Mind Flipping: How to Identify Your Skills to Get the Job You Want

Understanding an employer’s needs is crucial for securing your new career.

Zena Everett, an Executive Coach and author of Mind Flip, ran a webinar with Clive Lowe, an OA Career Consultant, on identifying and promoting your skills using the Mind Flipping technique.

What is Mind Flipping?

Mind Flipping is to turn your focus away from yourself and instead to look outwards. When applying for a job you must identify the value you will add, and the problems only you can solve for a potential employer. The benefits of Mind Flipping include making it easier to sell yourself, overcome challenges and network.

What you need to know about recruitment

  • Employers and recruiters look at your most recent experience first. They are not interested in you, but what you can do for them. Your experiences need to demonstrate how you can help with their challenges.
  • The job market has gone underground. Increasingly jobs are not advertised publicly. It is therefore crucial you can identify the organisations that are likely to benefit from your skills and experiences.

Create your own opportunities

  • Stop applying for jobs and start looking for problems to solve.
  • Employers recruit when they need someone to solve a problem – be that person.

Identify your strengths

By thinking about the problems you can solve for an employer, you will be able to identify the following strengths:

  • Skills (what you do)
  • Knowledge (what and who you know)
  • Experience (where you have worked)

To help identify your strengths, answer the following:

  • Who are you?
  • Who do you know?
  • What do you know?
  • What problems can you solve?
  • Why are you better and different than the rest of the shortlist?

Be remembered

  • A recruiter is often the gatekeeper to an employer, so present yourself in the best possible way.
  • Risk being a ‘marmite’ candidate – it is better to be liked or disliked than forgotten.
  • What three things will an employer and recruiter say about you after the interview?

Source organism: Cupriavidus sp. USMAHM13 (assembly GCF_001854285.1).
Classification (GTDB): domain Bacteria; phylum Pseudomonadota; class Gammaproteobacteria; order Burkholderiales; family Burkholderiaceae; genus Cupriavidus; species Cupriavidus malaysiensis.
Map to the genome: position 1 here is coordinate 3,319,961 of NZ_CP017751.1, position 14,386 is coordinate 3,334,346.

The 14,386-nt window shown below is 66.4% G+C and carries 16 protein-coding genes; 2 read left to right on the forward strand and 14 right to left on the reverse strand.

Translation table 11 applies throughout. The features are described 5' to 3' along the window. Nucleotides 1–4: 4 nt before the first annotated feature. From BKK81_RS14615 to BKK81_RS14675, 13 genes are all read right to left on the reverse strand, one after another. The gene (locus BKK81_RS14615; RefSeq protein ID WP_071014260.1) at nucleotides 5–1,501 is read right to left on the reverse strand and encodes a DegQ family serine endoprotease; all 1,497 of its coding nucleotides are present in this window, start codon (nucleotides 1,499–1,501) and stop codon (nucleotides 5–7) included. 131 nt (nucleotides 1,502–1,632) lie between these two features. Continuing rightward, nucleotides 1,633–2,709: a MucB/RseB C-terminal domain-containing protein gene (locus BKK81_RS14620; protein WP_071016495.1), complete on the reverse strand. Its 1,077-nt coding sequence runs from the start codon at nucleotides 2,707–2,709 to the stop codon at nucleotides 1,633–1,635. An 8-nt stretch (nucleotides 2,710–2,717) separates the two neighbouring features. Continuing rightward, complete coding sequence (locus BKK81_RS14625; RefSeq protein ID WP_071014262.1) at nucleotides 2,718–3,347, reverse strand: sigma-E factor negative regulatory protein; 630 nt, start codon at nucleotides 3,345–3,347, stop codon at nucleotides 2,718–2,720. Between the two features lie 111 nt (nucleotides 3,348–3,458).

• What metaphor or image could be used to describe you?
  • Do not hide your military background, but demonstrate why it helps to make you a strong candidate.

Evidence not hyperbole

  • You need to prove that you can deliver meaningful results.
  • Use numbers, metrics, statistics, comparisons and achievements against targets, testimonials, customer feedback, reference quotes and hard data.

Next steps

  • Ensure your skills match the challenges in a jobso you are working at optimum performance levels.
  • Get the work you want and charge appropriately.
  • Only apply for jobs that match your skills and will help you achieve the career you want.
  • It can be challenging to change function or sector, so choose the right one.
  • If you are unsuccessful in your job application, remember every rejection statistically takes you one step closer to a job offer, plus they can often be biased and ill-judged.

About Zena Everett

Zena ran a successful recruitment business, finding recruiters for other recruitment agencies. She became interested in why some of her candidates were more successful than others, which led her to retrain as an Organisational Psychologist and Cognitive Behavioural Coach. Zena then wrote Mind Flip, which helps anyone looking to change jobs, achieve promotion or find more fulfilling work.

About Clive Lowe

Clive served in the Army for 12 years with the Royal Engineers and Gurkha Engineers. He completed an MBA and then worked in the private sector, including at the Dubai World Trade Centre in Dubai and the NEC Birmingham. Clive joined the OA in February 2013 as a Career Consultant, advising serving and former officers on finding the right career after leaving the military.

For more advice on identifying your skills, book a free career consultation with one of our advisers, or call 0117 906 3580.